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Saturday, June 06, 2020

Patterns of War

An embroidered piece of cloth,meticulously framed in glass and pinned on a board,articulates the compelling story of the 1971 Indo-Pak war.

Written by Pallavi Pundir | Published: August 5, 2011 12:01:36 am

Paula Sengupta uses embroidery techniques like nakshi kantha to pay tribute to the soldiers of the 1971 Indo-Pak war

An embroidered piece of cloth,meticulously framed in glass and pinned on a board,articulates the compelling story of the 1971 Indo-Pak war. A soldier’s boot in the corner,flowers set on top,and words flowing through them — it is as if the artist is narrating a story. Paula Sengupta’s artwork captures a series of personal narratives of individuals and the trauma of dislocation during the war,including her own family’s,through a medium associated with the “nameless,faceless textile artists” — embroidery.

Titled “Lv,Pony”,this is Kolkata-based mixed media artist and printmaker’s new series of work. Comprising serigraphs and acrylics,the exhibition opened at Gallery Espace recently. The series,priced between Rs 20,000 and Rs 6 lakh,is inspired by the artist’s retired brigadier friend,who was nicknamed ‘Pony’ by his army colleagues and used to sign off letters with ‘Lv,Pony’. “He was a second lieutenant during the 1971 war and sent me several stories about those days. I have used some of them here,” says Sengupta,who visited Bangladesh for her research.

The works are not merely pictures of conflict,but a collection of personal narratives. “The exhibition isn’t only about Indian Army officers but also ordinary civilians,who were affected by the war,” says Sengupta. She points to a “museum of memory,” which comprises artwork,in which objects like pillows,army uniforms and beddings are worked upon with intricate embroidery. “The main embroidery form used here is called nakshi kantha and is common in Bangladesh and eastern India,” she adds.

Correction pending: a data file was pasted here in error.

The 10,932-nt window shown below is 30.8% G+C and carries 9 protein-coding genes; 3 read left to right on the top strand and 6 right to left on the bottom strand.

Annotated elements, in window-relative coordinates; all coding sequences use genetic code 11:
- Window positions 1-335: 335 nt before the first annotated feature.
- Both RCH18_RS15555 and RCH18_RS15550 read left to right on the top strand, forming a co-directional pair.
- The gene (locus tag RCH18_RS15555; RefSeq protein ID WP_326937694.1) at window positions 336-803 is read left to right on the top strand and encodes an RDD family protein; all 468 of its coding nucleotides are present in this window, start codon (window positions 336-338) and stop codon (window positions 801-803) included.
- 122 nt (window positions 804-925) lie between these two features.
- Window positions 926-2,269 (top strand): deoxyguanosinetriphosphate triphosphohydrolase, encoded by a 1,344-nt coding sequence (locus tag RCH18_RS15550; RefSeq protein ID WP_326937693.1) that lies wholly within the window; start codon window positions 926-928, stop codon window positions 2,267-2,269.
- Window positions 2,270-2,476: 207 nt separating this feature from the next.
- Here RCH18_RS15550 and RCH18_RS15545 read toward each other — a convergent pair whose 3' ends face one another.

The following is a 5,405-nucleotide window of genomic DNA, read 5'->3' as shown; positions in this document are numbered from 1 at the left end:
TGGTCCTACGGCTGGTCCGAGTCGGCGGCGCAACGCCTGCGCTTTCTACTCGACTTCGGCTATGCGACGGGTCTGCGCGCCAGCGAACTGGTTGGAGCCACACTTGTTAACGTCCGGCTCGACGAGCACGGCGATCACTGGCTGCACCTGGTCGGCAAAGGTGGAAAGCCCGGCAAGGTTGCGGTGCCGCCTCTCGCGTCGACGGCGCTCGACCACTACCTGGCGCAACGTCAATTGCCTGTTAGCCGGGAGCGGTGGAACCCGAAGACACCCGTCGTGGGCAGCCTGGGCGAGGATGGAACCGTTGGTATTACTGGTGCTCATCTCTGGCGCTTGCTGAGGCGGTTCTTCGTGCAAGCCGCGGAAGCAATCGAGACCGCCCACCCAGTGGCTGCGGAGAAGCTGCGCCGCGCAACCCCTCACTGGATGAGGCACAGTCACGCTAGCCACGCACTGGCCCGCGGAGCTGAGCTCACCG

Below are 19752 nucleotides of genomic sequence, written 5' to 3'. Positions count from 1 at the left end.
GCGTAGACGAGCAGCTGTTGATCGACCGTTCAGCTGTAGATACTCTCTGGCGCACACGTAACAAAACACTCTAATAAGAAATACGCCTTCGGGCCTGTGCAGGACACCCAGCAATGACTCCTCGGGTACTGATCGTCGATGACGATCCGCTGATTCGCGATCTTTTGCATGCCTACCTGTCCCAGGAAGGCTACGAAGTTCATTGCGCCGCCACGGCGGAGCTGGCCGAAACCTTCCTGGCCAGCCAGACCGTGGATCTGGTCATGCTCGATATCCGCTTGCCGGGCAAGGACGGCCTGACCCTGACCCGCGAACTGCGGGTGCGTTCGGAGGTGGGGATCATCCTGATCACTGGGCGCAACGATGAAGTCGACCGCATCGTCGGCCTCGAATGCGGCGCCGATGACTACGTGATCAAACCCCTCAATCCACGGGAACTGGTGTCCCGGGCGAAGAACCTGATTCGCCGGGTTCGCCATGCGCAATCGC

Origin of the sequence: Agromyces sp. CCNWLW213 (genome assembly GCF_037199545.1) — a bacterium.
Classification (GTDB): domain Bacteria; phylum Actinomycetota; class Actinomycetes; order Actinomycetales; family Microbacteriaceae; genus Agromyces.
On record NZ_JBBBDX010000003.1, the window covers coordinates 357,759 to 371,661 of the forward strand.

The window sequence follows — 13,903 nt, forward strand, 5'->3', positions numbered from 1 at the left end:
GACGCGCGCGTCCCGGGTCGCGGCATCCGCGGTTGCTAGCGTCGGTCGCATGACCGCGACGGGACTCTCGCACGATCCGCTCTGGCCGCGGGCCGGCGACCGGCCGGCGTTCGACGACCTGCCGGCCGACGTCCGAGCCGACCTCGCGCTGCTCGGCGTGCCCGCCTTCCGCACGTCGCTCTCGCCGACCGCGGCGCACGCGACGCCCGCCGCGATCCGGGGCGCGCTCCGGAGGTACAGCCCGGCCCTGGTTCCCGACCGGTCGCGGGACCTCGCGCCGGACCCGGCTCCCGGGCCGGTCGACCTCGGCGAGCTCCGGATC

Sengupta has also used colonial cross-stitch material,fine muslin and jamdani from Dhaka,which has been juxtaposed with colonial forms of embroidery like stem stitch,chain stitch,and buttonhole stitch. “Women were left behind by war and took to embroidery,both to bide their time and retain their sanity. Thus,they contributed to the war by sewing uniforms and blankets for the soldiers,” she says.

Lv,Pony also has a set of six embroidered pillows sitting pinned to its frame. “I have used the pillow because it is an essential Bengali cultural object,which signifies a common culture between Bangladesh,the nation that was created after the 1971 war,and Bengal,” she says.

The exhibition is on till August 20 at Gallery Espace,New Friends Colony. Contact 26326268

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